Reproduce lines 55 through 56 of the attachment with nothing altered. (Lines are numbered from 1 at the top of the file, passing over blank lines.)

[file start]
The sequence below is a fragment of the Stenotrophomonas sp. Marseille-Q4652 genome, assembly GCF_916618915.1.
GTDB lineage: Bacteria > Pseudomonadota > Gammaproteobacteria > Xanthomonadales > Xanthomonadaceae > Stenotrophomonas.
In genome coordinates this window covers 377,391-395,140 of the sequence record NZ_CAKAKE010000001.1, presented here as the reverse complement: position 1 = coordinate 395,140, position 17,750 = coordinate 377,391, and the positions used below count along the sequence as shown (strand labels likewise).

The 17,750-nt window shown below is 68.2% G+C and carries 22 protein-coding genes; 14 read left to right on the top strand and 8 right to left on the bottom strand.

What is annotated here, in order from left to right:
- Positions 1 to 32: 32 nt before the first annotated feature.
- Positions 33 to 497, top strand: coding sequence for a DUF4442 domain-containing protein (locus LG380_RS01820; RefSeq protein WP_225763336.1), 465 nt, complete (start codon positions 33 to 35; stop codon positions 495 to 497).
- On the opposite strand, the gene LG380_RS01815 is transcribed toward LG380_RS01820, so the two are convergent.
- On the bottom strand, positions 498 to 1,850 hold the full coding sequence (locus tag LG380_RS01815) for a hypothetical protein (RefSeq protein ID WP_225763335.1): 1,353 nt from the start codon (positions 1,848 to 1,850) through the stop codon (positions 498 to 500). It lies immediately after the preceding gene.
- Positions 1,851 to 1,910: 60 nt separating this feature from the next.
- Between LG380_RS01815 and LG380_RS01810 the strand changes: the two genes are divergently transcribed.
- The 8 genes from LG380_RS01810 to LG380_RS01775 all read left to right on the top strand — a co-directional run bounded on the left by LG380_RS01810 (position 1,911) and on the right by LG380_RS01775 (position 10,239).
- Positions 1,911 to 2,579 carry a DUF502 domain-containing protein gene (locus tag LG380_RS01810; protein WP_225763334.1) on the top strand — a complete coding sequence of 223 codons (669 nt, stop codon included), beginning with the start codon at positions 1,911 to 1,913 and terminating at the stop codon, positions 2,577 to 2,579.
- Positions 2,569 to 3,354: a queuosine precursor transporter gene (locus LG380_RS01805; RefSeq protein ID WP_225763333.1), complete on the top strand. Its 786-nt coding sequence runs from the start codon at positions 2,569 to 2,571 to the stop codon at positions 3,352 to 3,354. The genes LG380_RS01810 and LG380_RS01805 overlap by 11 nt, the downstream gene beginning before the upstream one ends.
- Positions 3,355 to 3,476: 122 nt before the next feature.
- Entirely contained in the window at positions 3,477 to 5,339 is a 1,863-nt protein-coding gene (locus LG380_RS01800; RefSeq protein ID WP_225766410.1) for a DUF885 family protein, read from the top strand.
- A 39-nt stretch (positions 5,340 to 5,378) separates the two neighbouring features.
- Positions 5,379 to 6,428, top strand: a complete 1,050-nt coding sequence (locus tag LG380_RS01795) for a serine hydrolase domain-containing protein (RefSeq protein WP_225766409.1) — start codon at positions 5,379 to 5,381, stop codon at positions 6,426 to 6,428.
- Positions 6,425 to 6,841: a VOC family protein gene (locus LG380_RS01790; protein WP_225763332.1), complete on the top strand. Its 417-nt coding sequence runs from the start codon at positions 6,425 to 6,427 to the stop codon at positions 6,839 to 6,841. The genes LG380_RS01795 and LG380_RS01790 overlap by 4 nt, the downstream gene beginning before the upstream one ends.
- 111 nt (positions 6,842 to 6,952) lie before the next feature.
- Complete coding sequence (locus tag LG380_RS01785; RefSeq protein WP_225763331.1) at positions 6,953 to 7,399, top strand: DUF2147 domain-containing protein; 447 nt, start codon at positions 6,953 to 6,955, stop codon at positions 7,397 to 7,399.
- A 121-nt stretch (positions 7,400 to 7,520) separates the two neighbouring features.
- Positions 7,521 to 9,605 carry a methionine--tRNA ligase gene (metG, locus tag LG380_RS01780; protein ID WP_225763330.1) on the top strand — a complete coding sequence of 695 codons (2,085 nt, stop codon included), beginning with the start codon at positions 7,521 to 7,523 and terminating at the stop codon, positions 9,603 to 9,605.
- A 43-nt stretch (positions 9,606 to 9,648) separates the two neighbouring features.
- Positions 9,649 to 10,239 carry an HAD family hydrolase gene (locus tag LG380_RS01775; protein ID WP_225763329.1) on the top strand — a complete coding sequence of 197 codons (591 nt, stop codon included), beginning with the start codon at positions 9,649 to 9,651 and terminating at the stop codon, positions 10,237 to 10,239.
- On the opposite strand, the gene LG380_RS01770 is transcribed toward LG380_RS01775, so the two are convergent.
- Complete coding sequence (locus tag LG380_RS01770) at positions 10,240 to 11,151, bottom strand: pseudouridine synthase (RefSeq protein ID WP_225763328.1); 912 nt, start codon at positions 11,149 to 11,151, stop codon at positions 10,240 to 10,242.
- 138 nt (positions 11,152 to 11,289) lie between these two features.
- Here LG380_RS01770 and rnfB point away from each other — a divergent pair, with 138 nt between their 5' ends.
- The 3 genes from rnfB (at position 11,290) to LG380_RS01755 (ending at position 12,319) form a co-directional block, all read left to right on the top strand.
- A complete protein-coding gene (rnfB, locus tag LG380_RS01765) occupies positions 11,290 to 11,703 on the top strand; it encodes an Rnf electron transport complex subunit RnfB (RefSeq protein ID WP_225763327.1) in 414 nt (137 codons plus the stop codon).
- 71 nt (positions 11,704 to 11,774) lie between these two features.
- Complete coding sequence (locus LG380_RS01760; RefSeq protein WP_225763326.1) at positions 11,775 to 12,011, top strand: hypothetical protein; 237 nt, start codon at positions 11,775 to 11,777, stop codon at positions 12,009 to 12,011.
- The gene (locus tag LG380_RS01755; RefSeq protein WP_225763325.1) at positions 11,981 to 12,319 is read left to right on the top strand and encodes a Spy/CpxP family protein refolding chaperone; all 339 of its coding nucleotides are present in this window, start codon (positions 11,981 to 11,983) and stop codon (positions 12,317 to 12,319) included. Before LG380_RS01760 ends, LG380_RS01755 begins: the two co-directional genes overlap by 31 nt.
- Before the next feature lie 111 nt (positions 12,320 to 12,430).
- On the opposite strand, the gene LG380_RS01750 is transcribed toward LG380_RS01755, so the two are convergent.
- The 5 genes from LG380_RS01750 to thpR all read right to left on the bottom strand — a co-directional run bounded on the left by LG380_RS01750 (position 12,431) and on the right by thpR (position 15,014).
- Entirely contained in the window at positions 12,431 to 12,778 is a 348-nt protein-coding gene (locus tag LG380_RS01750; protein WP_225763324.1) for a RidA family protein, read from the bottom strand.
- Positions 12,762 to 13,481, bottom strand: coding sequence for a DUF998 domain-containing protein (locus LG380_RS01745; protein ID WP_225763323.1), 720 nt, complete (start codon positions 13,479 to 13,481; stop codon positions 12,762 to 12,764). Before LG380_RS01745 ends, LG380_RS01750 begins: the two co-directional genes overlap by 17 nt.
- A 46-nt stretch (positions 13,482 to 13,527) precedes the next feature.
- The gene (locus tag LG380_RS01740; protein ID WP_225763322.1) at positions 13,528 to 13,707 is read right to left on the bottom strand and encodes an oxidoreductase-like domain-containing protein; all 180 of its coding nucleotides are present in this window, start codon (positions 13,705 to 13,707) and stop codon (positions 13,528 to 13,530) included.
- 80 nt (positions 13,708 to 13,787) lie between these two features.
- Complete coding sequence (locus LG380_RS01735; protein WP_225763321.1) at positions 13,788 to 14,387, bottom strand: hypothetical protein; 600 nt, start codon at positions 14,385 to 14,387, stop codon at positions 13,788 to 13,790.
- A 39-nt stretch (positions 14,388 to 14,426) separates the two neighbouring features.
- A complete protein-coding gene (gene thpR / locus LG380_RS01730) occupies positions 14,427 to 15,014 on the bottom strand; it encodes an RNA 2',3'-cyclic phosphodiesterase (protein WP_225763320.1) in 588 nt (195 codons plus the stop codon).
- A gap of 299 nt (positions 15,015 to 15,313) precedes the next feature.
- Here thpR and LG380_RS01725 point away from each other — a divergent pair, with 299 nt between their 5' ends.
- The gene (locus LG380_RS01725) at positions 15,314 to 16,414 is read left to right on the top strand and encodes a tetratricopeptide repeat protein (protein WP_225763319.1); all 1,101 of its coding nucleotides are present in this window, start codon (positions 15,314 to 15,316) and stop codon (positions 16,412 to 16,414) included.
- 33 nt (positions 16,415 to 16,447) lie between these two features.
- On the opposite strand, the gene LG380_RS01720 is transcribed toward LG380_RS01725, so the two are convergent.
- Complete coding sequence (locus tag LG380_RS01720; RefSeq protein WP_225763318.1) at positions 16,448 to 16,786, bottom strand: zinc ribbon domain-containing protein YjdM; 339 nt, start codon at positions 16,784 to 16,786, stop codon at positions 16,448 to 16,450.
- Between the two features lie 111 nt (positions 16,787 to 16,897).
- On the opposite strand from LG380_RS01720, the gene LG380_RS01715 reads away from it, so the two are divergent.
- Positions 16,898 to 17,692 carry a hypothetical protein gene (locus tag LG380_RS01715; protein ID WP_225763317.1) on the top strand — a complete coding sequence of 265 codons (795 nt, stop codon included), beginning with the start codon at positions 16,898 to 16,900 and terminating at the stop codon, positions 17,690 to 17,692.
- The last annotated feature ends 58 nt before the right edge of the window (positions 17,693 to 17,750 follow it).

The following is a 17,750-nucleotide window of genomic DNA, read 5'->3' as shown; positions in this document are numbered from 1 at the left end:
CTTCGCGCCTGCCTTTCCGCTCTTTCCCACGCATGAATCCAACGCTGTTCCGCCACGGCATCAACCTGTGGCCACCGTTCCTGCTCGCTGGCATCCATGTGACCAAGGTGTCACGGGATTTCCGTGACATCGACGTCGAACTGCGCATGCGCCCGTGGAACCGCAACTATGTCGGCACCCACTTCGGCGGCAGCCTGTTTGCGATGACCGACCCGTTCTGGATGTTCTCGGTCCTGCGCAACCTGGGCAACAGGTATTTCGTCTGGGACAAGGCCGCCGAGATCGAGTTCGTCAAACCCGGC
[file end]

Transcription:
- The last annotated feature ends 58 nt before the right edge of the window (positions 17,693 to 17,750 follow it).

The following is a 17,750-nucleotide window of genomic DNA, read 5'->3' as shown; positions in this document are numbered from 1 at the left end: